As every good Christian knows, no amount of practical good works will ever take away ones sin. And while there is nothing wrong with it, simply loving ones neighbour will not inherit you eternal life. The only way to inherit eternal life is to recognise and accept the free gift of mercy that is available to us from Christ’s sacrifice on the cross.
As with all Jesus’ parables, there was learning within learning. There were superficial lessons and much deeper lessons hidden within the deep imagery of the words.
St Augustine looks at the same parable allegorically:
“A certain man went down from Jerusalem to Jericho; Adam himself is meant; Jerusalem is the heavenly city of peace, from whose blessedness Adam fell; Jerichomeans the moon, and signifies our mortality, because it is born, waxes, wanes, an dies.
Thieves are the devil and his angels. Who stripped him, namely; of his immortality; and beat him, by persuading him to sin; and left him half-dead, because in so far as man can understand and know God, he lives, but in so far as he is wasted and oppressed by sin, he is dead; he is therefore called half-dead.
The priest and the Levite who saw him and passed by, signify the priesthood and ministry of the Old Testament which could profit nothing for salvation.
Samaritanmeans Guardian, and therefore the Lord Himself is signified by this name.
The binding of the wounds is the restraint of sin. Oil is the comfort of good hope; wine the exhortation to work with fervent spirit.
The beast is the flesh in which He deigned to come to us. The being set upon the beast is belief in the incarnation of Christ.
The inn is the Church, where travelers returning to their heavenly country are refreshed after pilgrimage. The morrow is after the resurrection of the Lord.
The two pence are either the two precepts of love, or the promise of this life and of that which is to come. The innkeeper is the Apostle (Paul).
The supererogatory payment is either his counsel of celibacy, or the fact that he worked with his own hands lest he should be a burden to any of the weaker brethren when the Gospel was new, though it was lawful for him “to live by the gospel”.”
I love this explanation of the parable because like everything Jesus did and said, it draws attention to who He was, and what He was here to do. With this we can see that the Good Samaritan holds a much deeper meaning than just the practical moral lesson of helping the needy.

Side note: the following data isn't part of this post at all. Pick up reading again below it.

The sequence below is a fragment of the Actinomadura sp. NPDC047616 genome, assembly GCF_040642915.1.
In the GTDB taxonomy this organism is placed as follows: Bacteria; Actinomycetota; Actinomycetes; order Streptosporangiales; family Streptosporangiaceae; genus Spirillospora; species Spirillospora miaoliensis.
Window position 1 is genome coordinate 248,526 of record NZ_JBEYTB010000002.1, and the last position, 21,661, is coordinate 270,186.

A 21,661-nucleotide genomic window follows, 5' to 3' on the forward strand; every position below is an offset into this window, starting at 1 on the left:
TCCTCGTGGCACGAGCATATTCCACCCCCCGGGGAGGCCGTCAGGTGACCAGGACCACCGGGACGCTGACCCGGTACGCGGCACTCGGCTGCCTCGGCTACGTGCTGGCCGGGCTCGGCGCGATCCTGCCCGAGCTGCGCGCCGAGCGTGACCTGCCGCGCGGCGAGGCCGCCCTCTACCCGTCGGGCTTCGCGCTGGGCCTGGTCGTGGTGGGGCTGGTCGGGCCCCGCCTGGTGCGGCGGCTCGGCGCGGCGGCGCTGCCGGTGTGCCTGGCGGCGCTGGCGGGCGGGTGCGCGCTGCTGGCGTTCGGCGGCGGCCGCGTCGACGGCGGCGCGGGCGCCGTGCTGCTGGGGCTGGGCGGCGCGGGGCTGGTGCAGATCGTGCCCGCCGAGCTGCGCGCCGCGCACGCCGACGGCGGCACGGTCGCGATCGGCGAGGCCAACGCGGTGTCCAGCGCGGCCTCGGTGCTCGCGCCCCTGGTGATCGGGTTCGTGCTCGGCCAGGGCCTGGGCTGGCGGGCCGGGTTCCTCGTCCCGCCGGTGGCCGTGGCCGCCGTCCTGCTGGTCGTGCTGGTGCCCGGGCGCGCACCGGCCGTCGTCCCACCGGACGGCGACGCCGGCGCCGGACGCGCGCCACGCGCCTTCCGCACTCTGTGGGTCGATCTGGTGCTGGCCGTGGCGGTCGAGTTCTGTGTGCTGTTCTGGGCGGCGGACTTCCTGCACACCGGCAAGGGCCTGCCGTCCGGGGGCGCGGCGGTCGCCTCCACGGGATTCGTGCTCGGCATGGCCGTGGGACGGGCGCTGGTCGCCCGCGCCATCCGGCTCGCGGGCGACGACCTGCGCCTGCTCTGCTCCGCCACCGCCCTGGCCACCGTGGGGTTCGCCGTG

Perhaps a good exercise is to read over the passage again, placing ourselves in the role of the man who was beaten – keeping Christ as the Samaritan character.
In this way we can see how Satan attacks us, and we become mortally wounded from our own sin.
No rules or regs are going to be able to save us. Only the love and mercy of Christ (as played by the Samaritan) can save us – when we can’t help ourselves. He will pay the price that we cannot pay. He will save us.
All we can really do in this life is to recognise our brokenness, weakness and sinful mortal wounds, and to reach up with all our strength and beg: “Help me!”
Personally I believe the parable of the Good Samaritan to be less of a feel good lesson in helping the poor, and more of a lesson in our radical spiritual poverty and God’s infinite generosity, which is what I feel the year of mercy should really be focusing on.
Did Pope Francis just say that it is ok to use artificial contraception in some cases?
This is the question that is being asked all over the world at the moment. As usual following the off-the-cuff answers given during his airplane interviews, Pope Francis has left a wake of questions and confusion. One begs the question of whether he should be doing this style of interview at all? I often wish he would just take a sedative on his plane trips and have a nice long sleep rather than unleashing the hounds of misinterpretation and misunderstanding.
Let’s gloss over the fact that he just told Donald Trump he was not a Christian, and instead focus on the recent comments concerning the Zika virus. Did he say it was ok to use condoms to avoid a pregnancy in these circumstances?
The first thing to do is to ignore any shock headlines and look up the exact transcript of what was said:
Paloma García Ovejero, Cadena COPE (Spain): “Holy Father, for several weeks there’s been a lot of concern in many Latin American countries but also in Europe regarding the Zika virus. The greatest risk would be for pregnant women. There is anguish. Some authorities have proposed abortion, or else to avoiding pregnancy. As regards avoiding pregnancy, on this issue, can the Church take into consideration the concept of “the lesser of two evils?””
Pope Francis: “Abortion is not the lesser of two evils. It is a crime. It is to throw someone out in order to save another. That’s what the Mafia does. It is a crime, an absolute evil. On the ‘lesser evil,’ avoiding pregnancy, we are speaking in terms of the conflict between the fifth and sixth commandment. Paul VI, a great man, in a difficult situation in Africa, permitted nuns to use contraceptives in cases of rape.